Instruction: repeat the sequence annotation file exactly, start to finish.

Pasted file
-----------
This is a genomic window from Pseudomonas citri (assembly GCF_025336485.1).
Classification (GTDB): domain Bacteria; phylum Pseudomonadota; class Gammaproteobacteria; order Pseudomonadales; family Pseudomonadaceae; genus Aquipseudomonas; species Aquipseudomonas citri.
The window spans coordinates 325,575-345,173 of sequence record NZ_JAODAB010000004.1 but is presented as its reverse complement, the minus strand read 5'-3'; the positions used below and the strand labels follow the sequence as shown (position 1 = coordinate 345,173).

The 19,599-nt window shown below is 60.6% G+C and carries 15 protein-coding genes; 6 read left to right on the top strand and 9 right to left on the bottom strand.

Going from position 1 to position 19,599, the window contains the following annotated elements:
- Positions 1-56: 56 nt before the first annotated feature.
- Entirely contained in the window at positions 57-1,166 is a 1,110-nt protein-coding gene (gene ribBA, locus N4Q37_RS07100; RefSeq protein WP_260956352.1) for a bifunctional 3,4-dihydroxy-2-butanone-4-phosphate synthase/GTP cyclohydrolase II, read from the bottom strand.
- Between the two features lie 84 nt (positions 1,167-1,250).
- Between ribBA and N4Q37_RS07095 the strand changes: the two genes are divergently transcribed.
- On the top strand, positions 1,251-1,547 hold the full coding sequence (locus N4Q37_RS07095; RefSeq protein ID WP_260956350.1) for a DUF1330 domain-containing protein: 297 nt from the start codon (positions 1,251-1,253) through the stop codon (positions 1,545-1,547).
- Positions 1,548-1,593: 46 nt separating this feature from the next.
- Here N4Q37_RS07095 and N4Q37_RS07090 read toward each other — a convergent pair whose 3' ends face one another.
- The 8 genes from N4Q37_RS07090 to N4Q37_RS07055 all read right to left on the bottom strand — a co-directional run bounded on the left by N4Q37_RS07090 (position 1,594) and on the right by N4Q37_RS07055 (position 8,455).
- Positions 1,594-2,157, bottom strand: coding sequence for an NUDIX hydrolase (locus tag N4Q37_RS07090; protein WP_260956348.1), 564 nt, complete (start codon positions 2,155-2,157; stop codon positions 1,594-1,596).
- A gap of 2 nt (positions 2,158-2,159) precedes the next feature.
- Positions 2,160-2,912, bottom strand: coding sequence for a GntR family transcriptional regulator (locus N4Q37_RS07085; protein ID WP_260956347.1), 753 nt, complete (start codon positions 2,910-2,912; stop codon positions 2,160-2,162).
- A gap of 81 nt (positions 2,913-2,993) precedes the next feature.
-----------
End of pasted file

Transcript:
This is a genomic window from Pseudomonas citri (assembly GCF_025336485.1).
Classification (GTDB): domain Bacteria; phylum Pseudomonadota; class Gammaproteobacteria; order Pseudomonadales; family Pseudomonadaceae; genus Aquipseudomonas; species Aquipseudomonas citri.
The window spans coordinates 325,575-345,173 of sequence record NZ_JAODAB010000004.1 but is presented as its reverse complement, the minus strand read 5'-3'; the positions used below and the strand labels follow the sequence as shown (position 1 = coordinate 345,173).

The 19,599-nt window shown below is 60.6% G+C and carries 15 protein-coding genes; 6 read left to right on the top strand and 9 right to left on the bottom strand.

Going from position 1 to position 19,599, the window contains the following annotated elements:
- Positions 1-56: 56 nt before the first annotated feature.
- Entirely contained in the window at positions 57-1,166 is a 1,110-nt protein-coding gene (gene ribBA, locus N4Q37_RS07100; RefSeq protein WP_260956352.1) for a bifunctional 3,4-dihydroxy-2-butanone-4-phosphate synthase/GTP cyclohydrolase II, read from the bottom strand.
- Between the two features lie 84 nt (positions 1,167-1,250).
- Between ribBA and N4Q37_RS07095 the strand changes: the two genes are divergently transcribed.
- On the top strand, positions 1,251-1,547 hold the full coding sequence (locus N4Q37_RS07095; RefSeq protein ID WP_260956350.1) for a DUF1330 domain-containing protein: 297 nt from the start codon (positions 1,251-1,253) through the stop codon (positions 1,545-1,547).
- Positions 1,548-1,593: 46 nt separating this feature from the next.
- Here N4Q37_RS07095 and N4Q37_RS07090 read toward each other — a convergent pair whose 3' ends face one another.
- The 8 genes from N4Q37_RS07090 to N4Q37_RS07055 all read right to left on the bottom strand — a co-directional run bounded on the left by N4Q37_RS07090 (position 1,594) and on the right by N4Q37_RS07055 (position 8,455).
- Positions 1,594-2,157, bottom strand: coding sequence for an NUDIX hydrolase (locus tag N4Q37_RS07090; protein WP_260956348.1), 564 nt, complete (start codon positions 2,155-2,157; stop codon positions 1,594-1,596).
- A gap of 2 nt (positions 2,158-2,159) precedes the next feature.
- Positions 2,160-2,912, bottom strand: coding sequence for a GntR family transcriptional regulator (locus N4Q37_RS07085; protein ID WP_260956347.1), 753 nt, complete (start codon positions 2,910-2,912; stop codon positions 2,160-2,162).
- A gap of 81 nt (positions 2,913-2,993) precedes the next feature.